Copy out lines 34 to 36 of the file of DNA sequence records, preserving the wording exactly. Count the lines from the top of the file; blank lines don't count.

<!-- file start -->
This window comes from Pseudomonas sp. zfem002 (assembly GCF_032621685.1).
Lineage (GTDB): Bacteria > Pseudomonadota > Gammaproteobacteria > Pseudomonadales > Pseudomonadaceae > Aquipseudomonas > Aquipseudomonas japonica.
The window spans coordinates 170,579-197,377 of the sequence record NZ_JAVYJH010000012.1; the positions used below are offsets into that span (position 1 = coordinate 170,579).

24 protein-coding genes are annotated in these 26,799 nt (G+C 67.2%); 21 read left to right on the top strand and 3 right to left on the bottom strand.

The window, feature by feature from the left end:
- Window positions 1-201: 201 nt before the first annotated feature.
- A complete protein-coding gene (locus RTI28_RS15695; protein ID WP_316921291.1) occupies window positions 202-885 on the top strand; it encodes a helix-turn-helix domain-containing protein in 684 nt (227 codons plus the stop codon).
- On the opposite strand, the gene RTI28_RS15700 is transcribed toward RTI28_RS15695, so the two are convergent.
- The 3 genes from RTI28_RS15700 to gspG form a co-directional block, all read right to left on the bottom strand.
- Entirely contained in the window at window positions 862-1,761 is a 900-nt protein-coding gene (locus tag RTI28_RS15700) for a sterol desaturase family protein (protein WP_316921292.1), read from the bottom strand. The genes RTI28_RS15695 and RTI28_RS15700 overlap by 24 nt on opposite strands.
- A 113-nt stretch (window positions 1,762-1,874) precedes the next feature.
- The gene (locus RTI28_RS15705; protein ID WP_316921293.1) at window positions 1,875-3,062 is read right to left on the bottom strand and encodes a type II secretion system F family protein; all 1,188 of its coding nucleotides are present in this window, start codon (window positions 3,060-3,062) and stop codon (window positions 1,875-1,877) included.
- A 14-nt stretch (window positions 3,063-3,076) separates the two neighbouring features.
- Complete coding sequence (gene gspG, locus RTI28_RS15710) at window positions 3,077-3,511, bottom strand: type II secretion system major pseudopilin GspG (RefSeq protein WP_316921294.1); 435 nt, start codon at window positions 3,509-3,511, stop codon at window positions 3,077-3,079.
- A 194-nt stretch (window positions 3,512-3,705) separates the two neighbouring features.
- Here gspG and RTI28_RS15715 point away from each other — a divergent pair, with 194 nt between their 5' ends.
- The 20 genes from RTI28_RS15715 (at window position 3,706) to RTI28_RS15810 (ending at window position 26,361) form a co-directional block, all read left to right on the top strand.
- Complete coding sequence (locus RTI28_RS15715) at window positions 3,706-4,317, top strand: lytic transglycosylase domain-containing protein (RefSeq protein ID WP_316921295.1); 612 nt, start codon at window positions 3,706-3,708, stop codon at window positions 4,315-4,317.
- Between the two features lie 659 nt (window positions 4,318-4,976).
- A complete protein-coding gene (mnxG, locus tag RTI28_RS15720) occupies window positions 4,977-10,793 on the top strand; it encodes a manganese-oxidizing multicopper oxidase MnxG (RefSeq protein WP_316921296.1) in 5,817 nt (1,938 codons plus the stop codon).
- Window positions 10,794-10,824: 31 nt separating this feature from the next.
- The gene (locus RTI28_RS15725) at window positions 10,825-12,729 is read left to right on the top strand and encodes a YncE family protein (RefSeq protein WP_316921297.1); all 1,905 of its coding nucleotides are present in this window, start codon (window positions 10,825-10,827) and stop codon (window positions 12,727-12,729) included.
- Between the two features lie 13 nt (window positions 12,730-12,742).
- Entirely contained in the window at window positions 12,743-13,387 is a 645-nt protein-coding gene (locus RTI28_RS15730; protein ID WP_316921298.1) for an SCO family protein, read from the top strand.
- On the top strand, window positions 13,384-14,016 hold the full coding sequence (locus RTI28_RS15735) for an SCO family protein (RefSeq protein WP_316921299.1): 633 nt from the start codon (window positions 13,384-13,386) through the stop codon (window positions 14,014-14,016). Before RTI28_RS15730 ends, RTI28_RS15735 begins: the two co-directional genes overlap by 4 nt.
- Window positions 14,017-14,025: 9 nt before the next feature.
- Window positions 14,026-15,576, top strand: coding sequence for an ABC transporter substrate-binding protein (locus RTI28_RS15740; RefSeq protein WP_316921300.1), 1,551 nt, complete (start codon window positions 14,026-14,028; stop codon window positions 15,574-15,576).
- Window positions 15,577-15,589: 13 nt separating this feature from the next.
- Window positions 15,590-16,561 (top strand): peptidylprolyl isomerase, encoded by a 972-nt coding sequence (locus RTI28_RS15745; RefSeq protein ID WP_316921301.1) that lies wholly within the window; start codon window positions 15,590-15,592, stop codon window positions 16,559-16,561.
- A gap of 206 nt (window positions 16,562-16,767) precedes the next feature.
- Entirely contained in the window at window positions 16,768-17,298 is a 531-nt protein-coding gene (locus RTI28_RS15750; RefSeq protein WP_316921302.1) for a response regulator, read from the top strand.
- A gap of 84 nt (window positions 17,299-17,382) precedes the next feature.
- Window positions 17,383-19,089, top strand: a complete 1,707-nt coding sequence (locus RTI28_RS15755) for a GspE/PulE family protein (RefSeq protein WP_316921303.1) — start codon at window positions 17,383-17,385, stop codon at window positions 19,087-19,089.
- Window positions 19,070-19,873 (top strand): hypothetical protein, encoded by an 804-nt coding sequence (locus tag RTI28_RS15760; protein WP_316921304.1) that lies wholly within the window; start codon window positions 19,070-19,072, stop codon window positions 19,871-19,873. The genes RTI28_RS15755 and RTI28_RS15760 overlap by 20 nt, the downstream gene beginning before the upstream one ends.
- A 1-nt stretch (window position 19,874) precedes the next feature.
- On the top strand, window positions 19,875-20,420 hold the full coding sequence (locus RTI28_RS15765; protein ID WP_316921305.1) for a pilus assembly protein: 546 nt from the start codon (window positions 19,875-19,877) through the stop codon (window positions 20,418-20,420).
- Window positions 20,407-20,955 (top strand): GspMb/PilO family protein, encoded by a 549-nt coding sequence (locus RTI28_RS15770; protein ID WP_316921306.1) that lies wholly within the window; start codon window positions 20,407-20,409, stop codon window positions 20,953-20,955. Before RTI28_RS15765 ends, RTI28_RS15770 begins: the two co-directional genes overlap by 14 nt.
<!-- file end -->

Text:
- Window positions 19,070-19,873 (top strand): hypothetical protein, encoded by an 804-nt coding sequence (locus tag RTI28_RS15760; protein WP_316921304.1) that lies wholly within the window; start codon window positions 19,070-19,072, stop codon window positions 19,871-19,873. The genes RTI28_RS15755 and RTI28_RS15760 overlap by 20 nt, the downstream gene beginning before the upstream one ends.
- A 1-nt stretch (window position 19,874) precedes the next feature.
- On the top strand, window positions 19,875-20,420 hold the full coding sequence (locus RTI28_RS15765; protein ID WP_316921305.1) for a pilus assembly protein: 546 nt from the start codon (window positions 19,875-19,877) through the stop codon (window positions 20,418-20,420).